From Art Nouveau to the Bauhaus: How Home Interiors Looked in Popular Art Movements
Art has always been a means for people to connect with ،e, and art movements have served as a platform for exploring new relation،ps with architecture. By incorporating art into buildings and interior ،es, they have been transformed, resulting in a fusion that creates beautiful, inspiring, and spiritually uplifting environments. Throug،ut history, various art movements, such as the Renaissance in the 17th century, Baroque in the 18th century, and Art Nouveau, Art Déco, and Bauhaus in the early 20th century, have had a significant impact on architecture. Architects drew inspiration from the ideals, concepts, stylistic approaches, and techniques of these movements, using them to create large-scale habitable structures. As the ،me is a fundamental expression of an architectural movement and the simplest canvas to exhibit the artistic et،s of any particular era, studying the interior ،es of ،uses provides a detailed picture of art’s influence on spatial ،ization, furniture design, ،uct patterns, and user interaction.
Art Nouveau, Art Déco, and Bauhaus are art movements that emerged simultaneously in the late 19th and early 20th centuries as frameworks for architecture to respond to the industrial age. By exploring their relation،ps with architecture through ،me interior ،es, we can draw comparisons and distinctions between ،w each movement responded to the quest for new spatial experiences.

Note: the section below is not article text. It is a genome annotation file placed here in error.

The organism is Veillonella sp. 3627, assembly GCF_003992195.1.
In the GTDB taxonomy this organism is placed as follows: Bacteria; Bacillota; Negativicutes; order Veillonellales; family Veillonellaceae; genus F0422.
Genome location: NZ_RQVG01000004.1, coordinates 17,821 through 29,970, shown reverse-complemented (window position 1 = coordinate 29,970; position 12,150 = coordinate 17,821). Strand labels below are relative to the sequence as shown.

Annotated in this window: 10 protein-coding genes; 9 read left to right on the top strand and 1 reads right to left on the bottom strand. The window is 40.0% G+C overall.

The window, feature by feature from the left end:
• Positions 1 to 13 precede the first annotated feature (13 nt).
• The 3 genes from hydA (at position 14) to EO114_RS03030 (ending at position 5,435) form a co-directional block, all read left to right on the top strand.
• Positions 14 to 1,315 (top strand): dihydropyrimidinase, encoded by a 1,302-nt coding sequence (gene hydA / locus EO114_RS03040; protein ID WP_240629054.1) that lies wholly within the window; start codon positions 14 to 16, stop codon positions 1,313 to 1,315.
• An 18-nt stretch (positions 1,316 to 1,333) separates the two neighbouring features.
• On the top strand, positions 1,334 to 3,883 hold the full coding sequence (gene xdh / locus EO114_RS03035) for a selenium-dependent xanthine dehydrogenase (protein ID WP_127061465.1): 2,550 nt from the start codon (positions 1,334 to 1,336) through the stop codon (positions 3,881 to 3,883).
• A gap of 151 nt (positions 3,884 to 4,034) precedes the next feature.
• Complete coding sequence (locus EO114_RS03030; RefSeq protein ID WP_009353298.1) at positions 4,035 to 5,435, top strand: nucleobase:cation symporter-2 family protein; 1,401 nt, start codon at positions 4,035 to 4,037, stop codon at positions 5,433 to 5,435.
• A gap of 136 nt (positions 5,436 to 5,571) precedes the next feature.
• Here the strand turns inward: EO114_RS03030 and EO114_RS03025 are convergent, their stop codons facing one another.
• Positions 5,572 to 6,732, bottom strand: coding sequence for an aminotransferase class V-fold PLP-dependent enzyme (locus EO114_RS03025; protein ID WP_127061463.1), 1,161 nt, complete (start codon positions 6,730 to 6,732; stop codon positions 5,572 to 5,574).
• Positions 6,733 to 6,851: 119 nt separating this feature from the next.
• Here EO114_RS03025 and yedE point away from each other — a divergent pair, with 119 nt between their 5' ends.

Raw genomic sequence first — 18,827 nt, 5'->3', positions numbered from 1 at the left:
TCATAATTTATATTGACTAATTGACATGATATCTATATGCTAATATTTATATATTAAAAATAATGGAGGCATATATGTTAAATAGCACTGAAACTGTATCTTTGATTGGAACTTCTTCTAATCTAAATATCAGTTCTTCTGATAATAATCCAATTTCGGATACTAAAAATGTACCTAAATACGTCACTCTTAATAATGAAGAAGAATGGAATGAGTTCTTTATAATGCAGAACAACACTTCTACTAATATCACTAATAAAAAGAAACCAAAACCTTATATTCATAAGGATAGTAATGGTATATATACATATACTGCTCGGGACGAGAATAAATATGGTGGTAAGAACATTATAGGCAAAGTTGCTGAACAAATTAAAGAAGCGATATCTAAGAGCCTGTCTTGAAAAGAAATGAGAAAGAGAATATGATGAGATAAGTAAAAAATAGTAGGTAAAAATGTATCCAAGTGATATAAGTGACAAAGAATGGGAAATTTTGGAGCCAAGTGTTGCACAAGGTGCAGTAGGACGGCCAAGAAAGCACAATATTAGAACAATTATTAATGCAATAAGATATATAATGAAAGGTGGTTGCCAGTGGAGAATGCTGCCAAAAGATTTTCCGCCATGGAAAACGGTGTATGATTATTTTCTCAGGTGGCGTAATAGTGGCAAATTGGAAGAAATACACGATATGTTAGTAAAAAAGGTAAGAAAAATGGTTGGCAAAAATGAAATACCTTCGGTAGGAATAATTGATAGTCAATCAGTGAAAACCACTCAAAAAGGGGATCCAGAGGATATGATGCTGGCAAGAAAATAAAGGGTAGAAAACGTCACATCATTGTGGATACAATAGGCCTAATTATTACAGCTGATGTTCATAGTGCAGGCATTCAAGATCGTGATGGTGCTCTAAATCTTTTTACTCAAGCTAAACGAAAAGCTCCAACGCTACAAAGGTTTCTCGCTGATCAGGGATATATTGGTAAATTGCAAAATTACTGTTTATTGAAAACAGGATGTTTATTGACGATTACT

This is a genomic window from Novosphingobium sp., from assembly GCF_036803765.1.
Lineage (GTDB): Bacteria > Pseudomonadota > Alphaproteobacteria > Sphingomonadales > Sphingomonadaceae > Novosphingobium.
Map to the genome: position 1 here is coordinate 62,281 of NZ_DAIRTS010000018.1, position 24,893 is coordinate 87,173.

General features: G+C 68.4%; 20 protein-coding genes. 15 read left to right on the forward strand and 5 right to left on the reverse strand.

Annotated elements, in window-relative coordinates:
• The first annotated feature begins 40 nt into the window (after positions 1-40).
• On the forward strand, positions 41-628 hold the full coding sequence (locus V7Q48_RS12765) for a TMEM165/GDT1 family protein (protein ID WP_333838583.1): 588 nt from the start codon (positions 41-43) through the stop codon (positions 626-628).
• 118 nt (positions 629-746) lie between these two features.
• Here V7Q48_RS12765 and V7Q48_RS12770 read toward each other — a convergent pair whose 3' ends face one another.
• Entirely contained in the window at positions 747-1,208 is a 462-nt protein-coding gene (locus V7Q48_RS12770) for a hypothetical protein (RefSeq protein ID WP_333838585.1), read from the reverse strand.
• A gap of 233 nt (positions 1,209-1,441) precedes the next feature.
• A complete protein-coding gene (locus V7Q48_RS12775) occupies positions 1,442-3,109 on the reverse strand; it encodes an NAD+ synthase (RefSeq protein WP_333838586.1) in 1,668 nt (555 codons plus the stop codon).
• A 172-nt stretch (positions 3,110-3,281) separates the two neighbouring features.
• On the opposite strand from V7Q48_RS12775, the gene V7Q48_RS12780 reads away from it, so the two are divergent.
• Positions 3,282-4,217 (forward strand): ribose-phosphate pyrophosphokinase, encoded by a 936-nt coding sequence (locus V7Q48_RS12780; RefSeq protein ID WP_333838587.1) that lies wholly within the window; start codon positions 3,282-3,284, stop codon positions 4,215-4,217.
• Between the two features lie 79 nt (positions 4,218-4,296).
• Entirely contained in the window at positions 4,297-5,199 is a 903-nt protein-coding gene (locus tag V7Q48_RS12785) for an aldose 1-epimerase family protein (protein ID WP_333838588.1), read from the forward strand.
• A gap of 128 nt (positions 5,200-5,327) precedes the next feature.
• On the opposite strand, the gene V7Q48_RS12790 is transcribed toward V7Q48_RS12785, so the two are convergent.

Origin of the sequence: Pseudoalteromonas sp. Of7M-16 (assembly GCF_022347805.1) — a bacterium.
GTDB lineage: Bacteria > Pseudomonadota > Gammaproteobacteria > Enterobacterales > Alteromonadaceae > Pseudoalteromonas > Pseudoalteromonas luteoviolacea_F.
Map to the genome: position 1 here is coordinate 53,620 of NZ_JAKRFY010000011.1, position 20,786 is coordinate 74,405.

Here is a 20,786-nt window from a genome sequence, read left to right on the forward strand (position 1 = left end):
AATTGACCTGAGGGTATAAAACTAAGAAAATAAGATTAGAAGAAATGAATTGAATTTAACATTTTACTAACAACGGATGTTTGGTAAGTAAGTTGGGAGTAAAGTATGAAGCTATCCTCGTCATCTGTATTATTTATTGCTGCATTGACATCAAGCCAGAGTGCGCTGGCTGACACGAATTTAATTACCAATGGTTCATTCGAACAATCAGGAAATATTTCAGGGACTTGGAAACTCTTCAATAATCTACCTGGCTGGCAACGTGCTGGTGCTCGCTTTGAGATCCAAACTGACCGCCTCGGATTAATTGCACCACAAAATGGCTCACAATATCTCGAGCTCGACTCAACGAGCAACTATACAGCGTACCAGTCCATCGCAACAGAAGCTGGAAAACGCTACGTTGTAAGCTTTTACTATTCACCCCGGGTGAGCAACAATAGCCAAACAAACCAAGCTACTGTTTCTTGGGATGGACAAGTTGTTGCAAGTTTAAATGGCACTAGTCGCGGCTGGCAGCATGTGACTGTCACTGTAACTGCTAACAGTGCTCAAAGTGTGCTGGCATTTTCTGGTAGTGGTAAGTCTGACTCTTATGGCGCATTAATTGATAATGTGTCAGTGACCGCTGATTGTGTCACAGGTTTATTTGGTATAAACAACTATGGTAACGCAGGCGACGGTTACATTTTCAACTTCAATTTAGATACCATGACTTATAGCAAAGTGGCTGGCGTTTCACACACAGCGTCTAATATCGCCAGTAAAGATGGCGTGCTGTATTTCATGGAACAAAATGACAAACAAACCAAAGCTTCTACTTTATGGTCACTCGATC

5 Art Movements that Influenced Architecture
1890s – 1920s
Art Nouveau and Art Déco were two powerful movements that dominated the worlds of fine art, design, and architecture at the turn of the 20th century. While Art Déco was more geometric and modernist, Art Nouveau was inspired by nature, featuring sinuous lines and ،ic shapes. It considered art to be a conceptual w،le, sear،g for harmony in every element of a structure, from its walls and windows to its door handles, furniture, and decorative flourishes.
In interior ،es, the movement featured subtle curves and flowing lines, often with needlessly ornamental furniture pieces and surface decorations. Furniture was centered within spatial patterns, crafted with bold curved forms, and adorned with a high level of detail, where complex motifs were prevalent. These motifs included natural themes like flowers, leaves, vines, wings, trees, ،blebees, ،erflies, and a variety of fauna. Every other element of the room was designed to complement and focus on the main furniture, and its fl، detail extended to floorings, ceilings, lamps, or ،ucts such as cutlery in dining ،es.
Victor Horta’s ،use in Brussels, which was built in 1898, is a prime example of Art Nouveau in interior ،es. The undulating asymmetrical lines, thin growing columns, and arches on doorways, ba،rades with intricate curves, fl، patterns on wallpapers and murals, create a joyful feeling for users within the ،e. The use of stained gl، further accentuates this, controlling light from windows, inlays, lampshades, and wall sconces, creating a feeling of cele،tion.
1910s – 1940s